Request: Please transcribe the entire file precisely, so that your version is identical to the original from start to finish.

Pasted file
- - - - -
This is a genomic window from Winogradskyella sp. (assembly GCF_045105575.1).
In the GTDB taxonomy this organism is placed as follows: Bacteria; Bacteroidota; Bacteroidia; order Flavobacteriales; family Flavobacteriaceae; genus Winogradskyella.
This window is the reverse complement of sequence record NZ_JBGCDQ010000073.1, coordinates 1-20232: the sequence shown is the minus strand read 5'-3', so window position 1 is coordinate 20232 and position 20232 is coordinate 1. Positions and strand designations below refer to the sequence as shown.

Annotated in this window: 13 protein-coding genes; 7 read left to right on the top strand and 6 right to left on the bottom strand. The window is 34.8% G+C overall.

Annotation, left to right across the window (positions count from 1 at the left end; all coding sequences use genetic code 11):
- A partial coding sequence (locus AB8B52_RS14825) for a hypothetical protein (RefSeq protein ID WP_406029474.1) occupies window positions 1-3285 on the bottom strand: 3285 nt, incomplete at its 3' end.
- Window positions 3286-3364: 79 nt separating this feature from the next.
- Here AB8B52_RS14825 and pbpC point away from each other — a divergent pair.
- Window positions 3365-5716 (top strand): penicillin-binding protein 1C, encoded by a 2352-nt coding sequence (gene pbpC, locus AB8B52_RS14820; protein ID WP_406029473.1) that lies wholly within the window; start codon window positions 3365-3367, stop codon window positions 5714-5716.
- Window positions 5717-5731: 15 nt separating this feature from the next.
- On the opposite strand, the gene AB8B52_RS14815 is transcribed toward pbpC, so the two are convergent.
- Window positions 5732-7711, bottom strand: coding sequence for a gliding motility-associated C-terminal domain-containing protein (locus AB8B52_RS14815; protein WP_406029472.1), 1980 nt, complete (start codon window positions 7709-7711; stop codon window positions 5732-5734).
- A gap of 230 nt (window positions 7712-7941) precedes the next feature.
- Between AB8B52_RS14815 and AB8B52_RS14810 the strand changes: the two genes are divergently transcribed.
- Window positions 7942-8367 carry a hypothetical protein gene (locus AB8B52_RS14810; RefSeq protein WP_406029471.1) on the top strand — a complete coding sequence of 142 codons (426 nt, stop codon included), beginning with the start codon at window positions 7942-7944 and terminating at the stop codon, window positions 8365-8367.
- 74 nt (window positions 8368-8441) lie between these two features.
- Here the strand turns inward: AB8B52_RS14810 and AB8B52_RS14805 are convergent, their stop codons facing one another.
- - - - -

This is a genomic window from Winogradskyella sp. (assembly GCF_045105575.1).
In the GTDB taxonomy this organism is placed as follows: Bacteria; Bacteroidota; Bacteroidia; order Flavobacteriales; family Flavobacteriaceae; genus Winogradskyella.
This window is the reverse complement of sequence record NZ_JBGCDQ010000073.1, coordinates 1-20232: the sequence shown is the minus strand read 5'-3', so window position 1 is coordinate 20232 and position 20232 is coordinate 1. Positions and strand designations below refer to the sequence as shown.

Annotated in this window: 13 protein-coding genes; 7 read left to right on the top strand and 6 right to left on the bottom strand. The window is 34.8% G+C overall.

Annotation, left to right across the window (positions count from 1 at the left end; all coding sequences use genetic code 11):
- A partial coding sequence (locus AB8B52_RS14825) for a hypothetical protein (RefSeq protein ID WP_406029474.1) occupies window positions 1-3285 on the bottom strand: 3285 nt, incomplete at its 3' end.
- Window positions 3286-3364: 79 nt separating this feature from the next.
- Here AB8B52_RS14825 and pbpC point away from each other — a divergent pair.
- Window positions 3365-5716 (top strand): penicillin-binding protein 1C, encoded by a 2352-nt coding sequence (gene pbpC, locus AB8B52_RS14820; protein ID WP_406029473.1) that lies wholly within the window; start codon window positions 3365-3367, stop codon window positions 5714-5716.
- Window positions 5717-5731: 15 nt separating this feature from the next.
- On the opposite strand, the gene AB8B52_RS14815 is transcribed toward pbpC, so the two are convergent.
- Window positions 5732-7711, bottom strand: coding sequence for a gliding motility-associated C-terminal domain-containing protein (locus AB8B52_RS14815; protein WP_406029472.1), 1980 nt, complete (start codon window positions 7709-7711; stop codon window positions 5732-5734).
- A gap of 230 nt (window positions 7712-7941) precedes the next feature.
- Between AB8B52_RS14815 and AB8B52_RS14810 the strand changes: the two genes are divergently transcribed.
- Window positions 7942-8367 carry a hypothetical protein gene (locus AB8B52_RS14810; RefSeq protein WP_406029471.1) on the top strand — a complete coding sequence of 142 codons (426 nt, stop codon included), beginning with the start codon at window positions 7942-7944 and terminating at the stop codon, window positions 8365-8367.
- 74 nt (window positions 8368-8441) lie between these two features.
- Here the strand turns inward: AB8B52_RS14810 and AB8B52_RS14805 are convergent, their stop codons facing one another.